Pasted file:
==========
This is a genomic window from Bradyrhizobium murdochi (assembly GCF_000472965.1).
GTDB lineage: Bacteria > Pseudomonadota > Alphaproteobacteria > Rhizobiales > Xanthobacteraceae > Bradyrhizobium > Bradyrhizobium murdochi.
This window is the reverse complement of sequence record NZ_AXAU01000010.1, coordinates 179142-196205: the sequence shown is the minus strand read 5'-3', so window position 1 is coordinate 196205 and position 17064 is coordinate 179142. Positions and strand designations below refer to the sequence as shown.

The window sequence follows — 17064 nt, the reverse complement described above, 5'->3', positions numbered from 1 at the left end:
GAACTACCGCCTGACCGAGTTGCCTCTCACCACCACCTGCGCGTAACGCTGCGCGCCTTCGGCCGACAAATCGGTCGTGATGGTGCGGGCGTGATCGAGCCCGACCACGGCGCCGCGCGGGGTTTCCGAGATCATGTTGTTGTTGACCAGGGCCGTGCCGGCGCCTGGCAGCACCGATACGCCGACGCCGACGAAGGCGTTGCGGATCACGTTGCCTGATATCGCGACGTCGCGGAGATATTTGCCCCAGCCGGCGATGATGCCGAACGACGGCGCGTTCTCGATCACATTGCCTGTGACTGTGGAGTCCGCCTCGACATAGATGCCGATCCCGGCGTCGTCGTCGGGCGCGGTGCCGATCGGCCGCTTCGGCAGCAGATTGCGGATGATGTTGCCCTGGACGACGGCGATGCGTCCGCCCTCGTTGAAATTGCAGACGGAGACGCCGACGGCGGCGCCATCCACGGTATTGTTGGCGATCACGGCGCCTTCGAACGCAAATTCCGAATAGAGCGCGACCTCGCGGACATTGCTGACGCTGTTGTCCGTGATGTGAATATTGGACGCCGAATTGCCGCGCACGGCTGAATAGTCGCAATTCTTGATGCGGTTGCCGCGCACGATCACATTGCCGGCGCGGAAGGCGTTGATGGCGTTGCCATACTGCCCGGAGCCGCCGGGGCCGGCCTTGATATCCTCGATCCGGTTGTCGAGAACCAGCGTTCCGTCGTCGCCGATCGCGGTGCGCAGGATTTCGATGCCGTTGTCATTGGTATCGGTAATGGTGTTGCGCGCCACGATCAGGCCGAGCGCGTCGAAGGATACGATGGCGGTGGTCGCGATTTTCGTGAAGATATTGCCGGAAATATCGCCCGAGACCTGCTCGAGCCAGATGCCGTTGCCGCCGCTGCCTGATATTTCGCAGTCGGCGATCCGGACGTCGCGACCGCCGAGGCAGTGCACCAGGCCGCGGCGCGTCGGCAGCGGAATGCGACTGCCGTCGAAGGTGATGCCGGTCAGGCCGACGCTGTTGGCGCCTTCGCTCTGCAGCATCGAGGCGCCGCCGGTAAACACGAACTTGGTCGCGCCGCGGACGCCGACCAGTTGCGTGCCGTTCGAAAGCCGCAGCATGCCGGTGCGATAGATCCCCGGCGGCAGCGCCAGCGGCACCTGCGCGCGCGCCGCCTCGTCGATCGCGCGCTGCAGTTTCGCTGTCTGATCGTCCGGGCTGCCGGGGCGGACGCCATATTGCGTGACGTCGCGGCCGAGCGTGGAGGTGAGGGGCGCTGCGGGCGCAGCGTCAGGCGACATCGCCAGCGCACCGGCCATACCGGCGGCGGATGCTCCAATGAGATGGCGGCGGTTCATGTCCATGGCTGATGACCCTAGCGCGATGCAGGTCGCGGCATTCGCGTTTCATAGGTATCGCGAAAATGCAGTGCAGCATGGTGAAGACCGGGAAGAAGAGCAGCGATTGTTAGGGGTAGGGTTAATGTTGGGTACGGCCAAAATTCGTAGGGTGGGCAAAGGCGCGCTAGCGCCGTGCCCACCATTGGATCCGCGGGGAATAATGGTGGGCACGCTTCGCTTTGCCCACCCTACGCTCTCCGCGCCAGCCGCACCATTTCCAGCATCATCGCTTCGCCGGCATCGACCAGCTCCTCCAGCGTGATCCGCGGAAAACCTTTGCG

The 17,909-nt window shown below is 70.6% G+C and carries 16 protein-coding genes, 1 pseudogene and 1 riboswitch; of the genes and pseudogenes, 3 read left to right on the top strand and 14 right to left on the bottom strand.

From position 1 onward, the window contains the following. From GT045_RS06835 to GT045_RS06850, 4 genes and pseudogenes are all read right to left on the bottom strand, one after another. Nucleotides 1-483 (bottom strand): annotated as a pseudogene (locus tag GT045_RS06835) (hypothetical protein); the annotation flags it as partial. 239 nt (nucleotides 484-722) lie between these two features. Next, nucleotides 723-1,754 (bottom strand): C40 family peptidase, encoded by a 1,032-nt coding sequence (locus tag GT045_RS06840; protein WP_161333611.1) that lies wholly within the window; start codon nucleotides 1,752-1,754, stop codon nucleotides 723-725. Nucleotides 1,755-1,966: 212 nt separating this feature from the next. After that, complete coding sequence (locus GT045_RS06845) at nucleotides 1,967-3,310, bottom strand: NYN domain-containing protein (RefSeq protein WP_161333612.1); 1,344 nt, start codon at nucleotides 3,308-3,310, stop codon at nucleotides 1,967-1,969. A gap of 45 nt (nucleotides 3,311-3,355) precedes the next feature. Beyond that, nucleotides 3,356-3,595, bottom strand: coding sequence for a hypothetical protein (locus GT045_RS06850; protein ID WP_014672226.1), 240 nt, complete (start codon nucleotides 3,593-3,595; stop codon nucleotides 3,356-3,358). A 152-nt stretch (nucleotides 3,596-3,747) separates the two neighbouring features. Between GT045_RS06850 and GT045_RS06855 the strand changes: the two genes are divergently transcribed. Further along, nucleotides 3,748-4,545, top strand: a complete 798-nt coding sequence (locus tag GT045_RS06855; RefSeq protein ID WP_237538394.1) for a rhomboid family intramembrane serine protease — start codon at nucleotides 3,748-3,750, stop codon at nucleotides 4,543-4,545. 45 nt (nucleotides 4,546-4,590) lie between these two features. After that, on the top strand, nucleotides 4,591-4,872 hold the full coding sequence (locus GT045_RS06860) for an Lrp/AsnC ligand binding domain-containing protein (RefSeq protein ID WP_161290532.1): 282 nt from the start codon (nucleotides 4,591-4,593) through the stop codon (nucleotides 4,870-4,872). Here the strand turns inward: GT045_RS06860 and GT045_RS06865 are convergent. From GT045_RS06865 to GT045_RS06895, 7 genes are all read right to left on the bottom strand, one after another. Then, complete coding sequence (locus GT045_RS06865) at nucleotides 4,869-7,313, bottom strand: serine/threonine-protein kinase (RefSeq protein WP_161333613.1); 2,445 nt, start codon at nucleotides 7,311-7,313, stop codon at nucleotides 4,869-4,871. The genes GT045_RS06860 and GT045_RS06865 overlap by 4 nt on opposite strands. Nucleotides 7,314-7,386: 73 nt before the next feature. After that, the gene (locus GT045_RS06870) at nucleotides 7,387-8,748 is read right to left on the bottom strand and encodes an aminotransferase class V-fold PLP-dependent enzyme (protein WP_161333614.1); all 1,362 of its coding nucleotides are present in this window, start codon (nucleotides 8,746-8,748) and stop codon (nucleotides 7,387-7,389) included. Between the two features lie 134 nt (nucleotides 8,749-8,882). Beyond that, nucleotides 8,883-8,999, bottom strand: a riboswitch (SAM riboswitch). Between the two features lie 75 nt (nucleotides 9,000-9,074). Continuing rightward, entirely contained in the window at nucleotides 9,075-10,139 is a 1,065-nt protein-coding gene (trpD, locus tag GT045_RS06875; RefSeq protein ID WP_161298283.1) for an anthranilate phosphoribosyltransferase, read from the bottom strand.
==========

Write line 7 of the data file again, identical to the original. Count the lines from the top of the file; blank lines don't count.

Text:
From position 1 onward, the window contains the following. From GT045_RS06835 to GT045_RS06850, 4 genes and pseudogenes are all read right to left on the bottom strand, one after another. Nucleotides 1-483 (bottom strand): annotated as a pseudogene (locus tag GT045_RS06835) (hypothetical protein); the annotation flags it as partial. 239 nt (nucleotides 484-722) lie between these two features. Next, nucleotides 723-1,754 (bottom strand): C40 family peptidase, encoded by a 1,032-nt coding sequence (locus tag GT045_RS06840; protein WP_161333611.1) that lies wholly within the window; start codon nucleotides 1,752-1,754, stop codon nucleotides 723-725. Nucleotides 1,755-1,966: 212 nt separating this feature from the next. After that, complete coding sequence (locus GT045_RS06845) at nucleotides 1,967-3,310, bottom strand: NYN domain-containing protein (RefSeq protein WP_161333612.1); 1,344 nt, start codon at nucleotides 3,308-3,310, stop codon at nucleotides 1,967-1,969. A gap of 45 nt (nucleotides 3,311-3,355) precedes the next feature. Beyond that, nucleotides 3,356-3,595, bottom strand: coding sequence for a hypothetical protein (locus GT045_RS06850; protein ID WP_014672226.1), 240 nt, complete (start codon nucleotides 3,593-3,595; stop codon nucleotides 3,356-3,358). A 152-nt stretch (nucleotides 3,596-3,747) separates the two neighbouring features. Between GT045_RS06850 and GT045_RS06855 the strand changes: the two genes are divergently transcribed. Further along, nucleotides 3,748-4,545, top strand: a complete 798-nt coding sequence (locus tag GT045_RS06855; RefSeq protein ID WP_237538394.1) for a rhomboid family intramembrane serine protease — start codon at nucleotides 3,748-3,750, stop codon at nucleotides 4,543-4,545. 45 nt (nucleotides 4,546-4,590) lie between these two features. After that, on the top strand, nucleotides 4,591-4,872 hold the full coding sequence (locus GT045_RS06860) for an Lrp/AsnC ligand binding domain-containing protein (RefSeq protein ID WP_161290532.1): 282 nt from the start codon (nucleotides 4,591-4,593) through the stop codon (nucleotides 4,870-4,872). Here the strand turns inward: GT045_RS06860 and GT045_RS06865 are convergent. From GT045_RS06865 to GT045_RS06895, 7 genes are all read right to left on the bottom strand, one after another. Then, complete coding sequence (locus GT045_RS06865) at nucleotides 4,869-7,313, bottom strand: serine/threonine-protein kinase (RefSeq protein WP_161333613.1); 2,445 nt, start codon at nucleotides 7,311-7,313, stop codon at nucleotides 4,869-4,871. The genes GT045_RS06860 and GT045_RS06865 overlap by 4 nt on opposite strands. Nucleotides 7,314-7,386: 73 nt before the next feature. After that, the gene (locus GT045_RS06870) at nucleotides 7,387-8,748 is read right to left on the bottom strand and encodes an aminotransferase class V-fold PLP-dependent enzyme (protein WP_161333614.1); all 1,362 of its coding nucleotides are present in this window, start codon (nucleotides 8,746-8,748) and stop codon (nucleotides 7,387-7,389) included. Between the two features lie 134 nt (nucleotides 8,749-8,882). Beyond that, nucleotides 8,883-8,999, bottom strand: a riboswitch (SAM riboswitch). Between the two features lie 75 nt (nucleotides 9,000-9,074). Continuing rightward, entirely contained in the window at nucleotides 9,075-10,139 is a 1,065-nt protein-coding gene (trpD, locus tag GT045_RS06875; RefSeq protein ID WP_161298283.1) for an anthranilate phosphoribosyltransferase, read from the bottom strand.